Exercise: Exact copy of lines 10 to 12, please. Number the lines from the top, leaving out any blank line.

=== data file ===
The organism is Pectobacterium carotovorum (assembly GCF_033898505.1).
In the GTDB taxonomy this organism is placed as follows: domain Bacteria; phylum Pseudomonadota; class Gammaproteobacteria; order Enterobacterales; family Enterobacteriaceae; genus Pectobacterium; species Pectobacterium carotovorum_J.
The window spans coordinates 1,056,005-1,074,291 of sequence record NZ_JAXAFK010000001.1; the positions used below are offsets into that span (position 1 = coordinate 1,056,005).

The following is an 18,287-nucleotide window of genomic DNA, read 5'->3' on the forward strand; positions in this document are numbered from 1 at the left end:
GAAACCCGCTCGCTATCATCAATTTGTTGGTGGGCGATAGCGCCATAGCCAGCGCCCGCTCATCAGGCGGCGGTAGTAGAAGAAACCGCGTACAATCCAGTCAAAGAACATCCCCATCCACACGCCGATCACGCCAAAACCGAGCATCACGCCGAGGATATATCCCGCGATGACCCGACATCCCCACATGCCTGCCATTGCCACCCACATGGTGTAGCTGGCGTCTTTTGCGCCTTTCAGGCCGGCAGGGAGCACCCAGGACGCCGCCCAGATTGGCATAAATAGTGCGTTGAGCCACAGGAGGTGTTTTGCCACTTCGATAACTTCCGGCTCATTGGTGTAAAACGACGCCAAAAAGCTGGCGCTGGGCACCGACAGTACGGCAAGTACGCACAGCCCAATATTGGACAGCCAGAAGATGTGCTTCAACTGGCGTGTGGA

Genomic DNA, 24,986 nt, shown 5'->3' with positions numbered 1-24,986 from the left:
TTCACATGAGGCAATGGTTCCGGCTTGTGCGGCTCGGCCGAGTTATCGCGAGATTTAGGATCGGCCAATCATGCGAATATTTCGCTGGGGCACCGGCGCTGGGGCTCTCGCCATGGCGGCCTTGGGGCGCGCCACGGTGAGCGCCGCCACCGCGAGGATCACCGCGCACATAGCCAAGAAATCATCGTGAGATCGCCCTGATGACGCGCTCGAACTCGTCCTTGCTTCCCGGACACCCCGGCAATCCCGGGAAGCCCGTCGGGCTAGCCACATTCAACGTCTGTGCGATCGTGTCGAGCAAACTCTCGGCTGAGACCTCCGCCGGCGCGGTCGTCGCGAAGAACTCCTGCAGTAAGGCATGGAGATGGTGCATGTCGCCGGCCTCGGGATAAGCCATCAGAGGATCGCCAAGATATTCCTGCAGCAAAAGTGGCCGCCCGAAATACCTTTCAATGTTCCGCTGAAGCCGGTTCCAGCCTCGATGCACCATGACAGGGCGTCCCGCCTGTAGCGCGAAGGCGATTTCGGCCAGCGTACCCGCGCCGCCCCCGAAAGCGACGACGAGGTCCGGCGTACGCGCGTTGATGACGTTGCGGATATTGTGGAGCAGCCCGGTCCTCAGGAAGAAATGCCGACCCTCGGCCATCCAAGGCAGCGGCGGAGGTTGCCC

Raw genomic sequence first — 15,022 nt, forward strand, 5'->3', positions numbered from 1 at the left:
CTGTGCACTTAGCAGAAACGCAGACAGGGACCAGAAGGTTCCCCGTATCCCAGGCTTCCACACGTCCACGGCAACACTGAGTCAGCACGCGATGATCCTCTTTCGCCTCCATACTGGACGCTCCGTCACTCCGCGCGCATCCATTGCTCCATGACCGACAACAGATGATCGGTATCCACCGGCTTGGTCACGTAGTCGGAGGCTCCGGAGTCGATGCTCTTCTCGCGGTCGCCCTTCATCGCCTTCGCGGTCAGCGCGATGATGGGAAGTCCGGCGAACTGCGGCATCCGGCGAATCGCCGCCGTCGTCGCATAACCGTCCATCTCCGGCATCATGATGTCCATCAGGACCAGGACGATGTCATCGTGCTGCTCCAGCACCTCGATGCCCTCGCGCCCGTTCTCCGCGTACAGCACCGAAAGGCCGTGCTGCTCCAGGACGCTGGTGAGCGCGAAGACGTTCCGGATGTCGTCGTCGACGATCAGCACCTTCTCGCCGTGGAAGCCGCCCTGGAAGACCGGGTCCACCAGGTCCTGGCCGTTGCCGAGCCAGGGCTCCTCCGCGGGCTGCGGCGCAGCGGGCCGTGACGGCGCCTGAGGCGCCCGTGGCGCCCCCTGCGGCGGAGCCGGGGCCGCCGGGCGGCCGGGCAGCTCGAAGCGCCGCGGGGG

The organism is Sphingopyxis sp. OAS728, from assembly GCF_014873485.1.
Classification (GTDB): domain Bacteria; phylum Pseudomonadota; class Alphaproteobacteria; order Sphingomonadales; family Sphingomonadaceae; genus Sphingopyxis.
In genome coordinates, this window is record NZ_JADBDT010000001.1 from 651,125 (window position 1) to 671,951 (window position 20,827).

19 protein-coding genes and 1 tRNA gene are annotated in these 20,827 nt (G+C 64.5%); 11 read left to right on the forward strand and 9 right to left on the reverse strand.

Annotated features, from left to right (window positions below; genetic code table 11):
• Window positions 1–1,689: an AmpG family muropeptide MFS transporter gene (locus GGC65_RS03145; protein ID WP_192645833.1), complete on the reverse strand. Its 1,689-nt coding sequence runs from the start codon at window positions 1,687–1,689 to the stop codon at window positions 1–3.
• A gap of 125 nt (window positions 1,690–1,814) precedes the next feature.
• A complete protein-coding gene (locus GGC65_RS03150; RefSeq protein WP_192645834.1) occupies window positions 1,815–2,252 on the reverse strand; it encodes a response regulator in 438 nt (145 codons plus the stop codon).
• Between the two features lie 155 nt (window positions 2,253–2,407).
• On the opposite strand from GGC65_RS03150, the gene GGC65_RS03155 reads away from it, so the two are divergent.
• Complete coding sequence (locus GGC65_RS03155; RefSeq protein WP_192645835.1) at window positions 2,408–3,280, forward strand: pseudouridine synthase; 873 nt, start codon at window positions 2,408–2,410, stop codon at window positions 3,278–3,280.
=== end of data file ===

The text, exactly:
The organism is Sphingopyxis sp. OAS728, from assembly GCF_014873485.1.
Classification (GTDB): domain Bacteria; phylum Pseudomonadota; class Alphaproteobacteria; order Sphingomonadales; family Sphingomonadaceae; genus Sphingopyxis.
In genome coordinates, this window is record NZ_JADBDT010000001.1 from 651,125 (window position 1) to 671,951 (window position 20,827).